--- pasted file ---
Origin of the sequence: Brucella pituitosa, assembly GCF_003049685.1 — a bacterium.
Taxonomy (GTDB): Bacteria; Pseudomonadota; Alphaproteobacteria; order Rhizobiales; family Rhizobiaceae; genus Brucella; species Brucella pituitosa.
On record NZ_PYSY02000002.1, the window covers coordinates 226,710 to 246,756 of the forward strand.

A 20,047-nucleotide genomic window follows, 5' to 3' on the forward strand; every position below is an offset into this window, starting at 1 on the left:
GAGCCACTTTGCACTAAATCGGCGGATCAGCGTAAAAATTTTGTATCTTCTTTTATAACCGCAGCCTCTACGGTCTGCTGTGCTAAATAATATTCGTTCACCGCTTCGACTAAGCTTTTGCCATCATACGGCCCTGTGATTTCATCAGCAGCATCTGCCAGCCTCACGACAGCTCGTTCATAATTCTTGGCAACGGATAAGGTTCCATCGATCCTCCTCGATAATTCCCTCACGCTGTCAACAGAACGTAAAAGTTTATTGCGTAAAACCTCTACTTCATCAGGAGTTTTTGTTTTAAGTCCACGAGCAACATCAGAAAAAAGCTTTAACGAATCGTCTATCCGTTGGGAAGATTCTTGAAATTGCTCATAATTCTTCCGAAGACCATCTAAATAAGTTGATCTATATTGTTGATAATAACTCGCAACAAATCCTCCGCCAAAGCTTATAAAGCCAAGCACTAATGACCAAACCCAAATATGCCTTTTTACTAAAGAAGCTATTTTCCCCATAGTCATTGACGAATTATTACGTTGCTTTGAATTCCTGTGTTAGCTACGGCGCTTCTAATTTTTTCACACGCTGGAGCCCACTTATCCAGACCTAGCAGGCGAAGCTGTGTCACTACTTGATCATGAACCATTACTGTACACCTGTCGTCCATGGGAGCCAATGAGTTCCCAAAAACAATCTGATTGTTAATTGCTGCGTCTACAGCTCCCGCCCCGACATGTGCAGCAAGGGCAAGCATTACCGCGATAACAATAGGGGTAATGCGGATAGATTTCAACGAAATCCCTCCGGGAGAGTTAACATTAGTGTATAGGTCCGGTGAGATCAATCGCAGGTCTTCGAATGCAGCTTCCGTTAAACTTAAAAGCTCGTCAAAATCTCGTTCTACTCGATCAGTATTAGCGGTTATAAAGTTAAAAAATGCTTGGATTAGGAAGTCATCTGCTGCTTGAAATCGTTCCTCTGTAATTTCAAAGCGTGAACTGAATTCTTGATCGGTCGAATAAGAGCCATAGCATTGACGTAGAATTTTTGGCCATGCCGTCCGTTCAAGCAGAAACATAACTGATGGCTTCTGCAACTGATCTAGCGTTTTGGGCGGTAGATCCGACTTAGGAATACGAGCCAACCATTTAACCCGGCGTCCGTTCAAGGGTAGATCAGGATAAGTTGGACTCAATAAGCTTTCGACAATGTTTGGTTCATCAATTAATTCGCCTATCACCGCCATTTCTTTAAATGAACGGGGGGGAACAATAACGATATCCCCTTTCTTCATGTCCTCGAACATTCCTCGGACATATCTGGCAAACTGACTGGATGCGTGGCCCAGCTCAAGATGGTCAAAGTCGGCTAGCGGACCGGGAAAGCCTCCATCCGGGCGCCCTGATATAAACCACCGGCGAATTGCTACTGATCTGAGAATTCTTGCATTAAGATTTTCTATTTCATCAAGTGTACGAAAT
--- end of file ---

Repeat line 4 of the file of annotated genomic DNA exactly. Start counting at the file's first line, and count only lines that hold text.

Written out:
A 20,047-nucleotide genomic window follows, 5' to 3' on the forward strand; every position below is an offset into this window, starting at 1 on the left: